Contributed by Laura Comtois - Fit For Life Physical Therapy
Plantar Fasciitis, one of the most common injuries for runners, is the inflammation of the plantar fascia, the thick tendon on the underside of the foot. This tendon attaches at the bottom of the heel bone (calcaneus) and runs to the base of the toes.
Pain from plantar fasciitis may begin in the arch of the foot and progress toward the heel. The inflammation is commonly at the inside of the heel bone where the fascia attaches to the bone.
What increases your risk of getting plantar fasciitis?
- Limited Mobility:
- Decreased great toe (the big one) extension – it’s ability to bend backwards, such as during push-off from the toes when running
- Decreased flexibility of both calf muscles (gastrocnemius and soleus)
- Decreased flexibility of hamstrings
- Too much mobility - Over pronation. Some pronation is normal, but too much can strain this plantar fascia
What can I do to prevent or treat the initial signs of plantar fasciitis?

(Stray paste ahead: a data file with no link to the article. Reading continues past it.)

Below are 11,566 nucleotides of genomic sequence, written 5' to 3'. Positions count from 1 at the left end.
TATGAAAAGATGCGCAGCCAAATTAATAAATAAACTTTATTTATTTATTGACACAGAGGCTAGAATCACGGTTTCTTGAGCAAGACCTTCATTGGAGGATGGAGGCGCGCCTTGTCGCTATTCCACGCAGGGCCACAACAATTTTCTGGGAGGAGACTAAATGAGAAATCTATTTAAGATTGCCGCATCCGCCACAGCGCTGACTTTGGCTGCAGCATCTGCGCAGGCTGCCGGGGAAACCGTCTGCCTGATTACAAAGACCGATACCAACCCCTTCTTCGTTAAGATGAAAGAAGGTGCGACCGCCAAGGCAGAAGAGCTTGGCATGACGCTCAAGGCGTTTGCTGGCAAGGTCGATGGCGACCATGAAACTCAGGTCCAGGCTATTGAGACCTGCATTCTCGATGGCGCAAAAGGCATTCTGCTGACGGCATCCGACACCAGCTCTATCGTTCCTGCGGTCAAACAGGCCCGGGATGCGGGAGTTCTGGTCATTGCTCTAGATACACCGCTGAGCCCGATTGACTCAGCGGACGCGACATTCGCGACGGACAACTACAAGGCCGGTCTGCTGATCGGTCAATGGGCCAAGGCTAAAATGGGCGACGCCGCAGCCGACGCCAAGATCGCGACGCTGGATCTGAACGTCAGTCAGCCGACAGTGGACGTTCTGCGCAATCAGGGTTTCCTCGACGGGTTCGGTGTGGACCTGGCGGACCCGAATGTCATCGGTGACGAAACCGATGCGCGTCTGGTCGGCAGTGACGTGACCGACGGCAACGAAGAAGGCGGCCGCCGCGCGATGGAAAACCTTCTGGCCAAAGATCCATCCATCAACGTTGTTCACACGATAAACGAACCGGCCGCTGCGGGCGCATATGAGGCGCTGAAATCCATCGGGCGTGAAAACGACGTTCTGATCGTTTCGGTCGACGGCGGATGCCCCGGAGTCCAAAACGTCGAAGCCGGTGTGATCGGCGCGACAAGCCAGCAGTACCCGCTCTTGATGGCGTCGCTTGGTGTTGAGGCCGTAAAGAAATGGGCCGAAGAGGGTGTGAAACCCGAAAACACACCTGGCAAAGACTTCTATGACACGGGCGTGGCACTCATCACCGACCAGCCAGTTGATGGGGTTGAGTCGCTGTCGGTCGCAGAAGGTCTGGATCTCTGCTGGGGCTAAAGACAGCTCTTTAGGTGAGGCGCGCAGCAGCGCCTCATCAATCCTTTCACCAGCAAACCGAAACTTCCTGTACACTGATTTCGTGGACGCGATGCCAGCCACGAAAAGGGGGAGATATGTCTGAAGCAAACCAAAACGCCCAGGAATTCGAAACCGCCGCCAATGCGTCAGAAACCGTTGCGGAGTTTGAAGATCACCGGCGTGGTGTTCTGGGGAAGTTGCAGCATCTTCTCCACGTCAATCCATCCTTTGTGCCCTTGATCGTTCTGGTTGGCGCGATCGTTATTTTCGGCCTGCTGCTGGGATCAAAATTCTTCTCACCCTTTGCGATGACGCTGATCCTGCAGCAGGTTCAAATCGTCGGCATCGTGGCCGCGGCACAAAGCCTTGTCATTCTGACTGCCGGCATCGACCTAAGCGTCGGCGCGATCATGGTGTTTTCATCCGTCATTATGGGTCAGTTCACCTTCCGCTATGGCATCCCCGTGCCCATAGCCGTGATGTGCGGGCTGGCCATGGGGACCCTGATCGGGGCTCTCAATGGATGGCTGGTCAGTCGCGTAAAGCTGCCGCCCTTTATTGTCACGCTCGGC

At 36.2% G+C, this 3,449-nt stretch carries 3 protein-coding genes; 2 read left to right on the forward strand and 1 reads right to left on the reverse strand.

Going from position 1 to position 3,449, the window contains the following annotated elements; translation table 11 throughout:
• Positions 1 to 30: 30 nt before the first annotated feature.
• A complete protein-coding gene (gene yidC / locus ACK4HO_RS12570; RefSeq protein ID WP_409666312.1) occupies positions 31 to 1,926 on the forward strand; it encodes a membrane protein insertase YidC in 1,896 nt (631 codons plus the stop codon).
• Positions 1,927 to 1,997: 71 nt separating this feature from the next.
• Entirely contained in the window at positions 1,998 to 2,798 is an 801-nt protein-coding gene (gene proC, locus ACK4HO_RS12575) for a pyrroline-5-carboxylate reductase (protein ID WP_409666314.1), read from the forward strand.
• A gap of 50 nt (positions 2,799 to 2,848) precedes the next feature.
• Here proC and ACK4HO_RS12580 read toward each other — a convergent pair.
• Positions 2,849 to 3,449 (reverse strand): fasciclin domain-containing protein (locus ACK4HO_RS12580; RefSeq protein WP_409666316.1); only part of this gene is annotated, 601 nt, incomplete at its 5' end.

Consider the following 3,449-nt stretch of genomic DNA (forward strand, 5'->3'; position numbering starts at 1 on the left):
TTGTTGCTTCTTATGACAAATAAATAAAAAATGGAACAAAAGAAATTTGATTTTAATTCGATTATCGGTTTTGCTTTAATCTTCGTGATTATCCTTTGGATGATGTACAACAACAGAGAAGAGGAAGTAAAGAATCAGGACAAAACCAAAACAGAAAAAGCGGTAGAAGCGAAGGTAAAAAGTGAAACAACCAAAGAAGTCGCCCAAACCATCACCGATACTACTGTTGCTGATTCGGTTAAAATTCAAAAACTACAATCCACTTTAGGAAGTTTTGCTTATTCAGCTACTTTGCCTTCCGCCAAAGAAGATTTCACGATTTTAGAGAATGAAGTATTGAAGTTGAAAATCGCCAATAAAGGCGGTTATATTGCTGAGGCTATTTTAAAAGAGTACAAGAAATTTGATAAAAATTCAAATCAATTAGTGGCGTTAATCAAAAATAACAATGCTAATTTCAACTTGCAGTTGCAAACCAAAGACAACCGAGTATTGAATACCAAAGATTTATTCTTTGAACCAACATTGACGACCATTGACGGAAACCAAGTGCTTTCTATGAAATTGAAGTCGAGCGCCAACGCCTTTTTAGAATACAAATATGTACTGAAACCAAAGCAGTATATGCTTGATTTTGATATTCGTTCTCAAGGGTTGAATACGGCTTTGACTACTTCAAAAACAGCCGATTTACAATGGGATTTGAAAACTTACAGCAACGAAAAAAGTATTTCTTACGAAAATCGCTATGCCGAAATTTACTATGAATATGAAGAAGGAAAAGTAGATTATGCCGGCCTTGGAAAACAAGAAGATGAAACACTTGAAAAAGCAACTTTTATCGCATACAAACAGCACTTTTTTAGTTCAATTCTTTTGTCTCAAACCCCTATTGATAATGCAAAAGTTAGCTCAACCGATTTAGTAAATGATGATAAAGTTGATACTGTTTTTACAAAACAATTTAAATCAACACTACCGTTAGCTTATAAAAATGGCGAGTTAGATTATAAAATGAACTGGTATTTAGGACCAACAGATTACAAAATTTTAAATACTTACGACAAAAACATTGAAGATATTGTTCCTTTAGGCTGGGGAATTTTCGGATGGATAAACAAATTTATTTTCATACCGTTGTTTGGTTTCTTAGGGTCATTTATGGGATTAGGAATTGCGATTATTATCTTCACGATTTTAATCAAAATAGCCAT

- Calf stretches
- Hamstring stretches
- Foot or big toe stretches
- Support - For over-pronation, get properly fit for running shoes, or with an over the counter insole such as Superfeet
- Strengthen - Given good mobility, strengthening of lower extremity muscles helps reduce impact through your leg and foot
- This includes buttocks, hips, quadriceps, hamstrings and calf muscles
- Maintaining muscle strength, flexibility, & balance is key. Your Fit For Life Physical Therapists can help you with this strength, flexibility, & balance
These recommendations reflect some of the basics about this injury. As always, seek medical advice should you be experiencing painful symptoms.
Feel free to email us at: Info@FitForLifePhysicalTherapy.com or call 614-981-2065 with questions or comments.
Laura Comtois, PT, DPT
Physical Therapist, Fit For Life Physical Therapy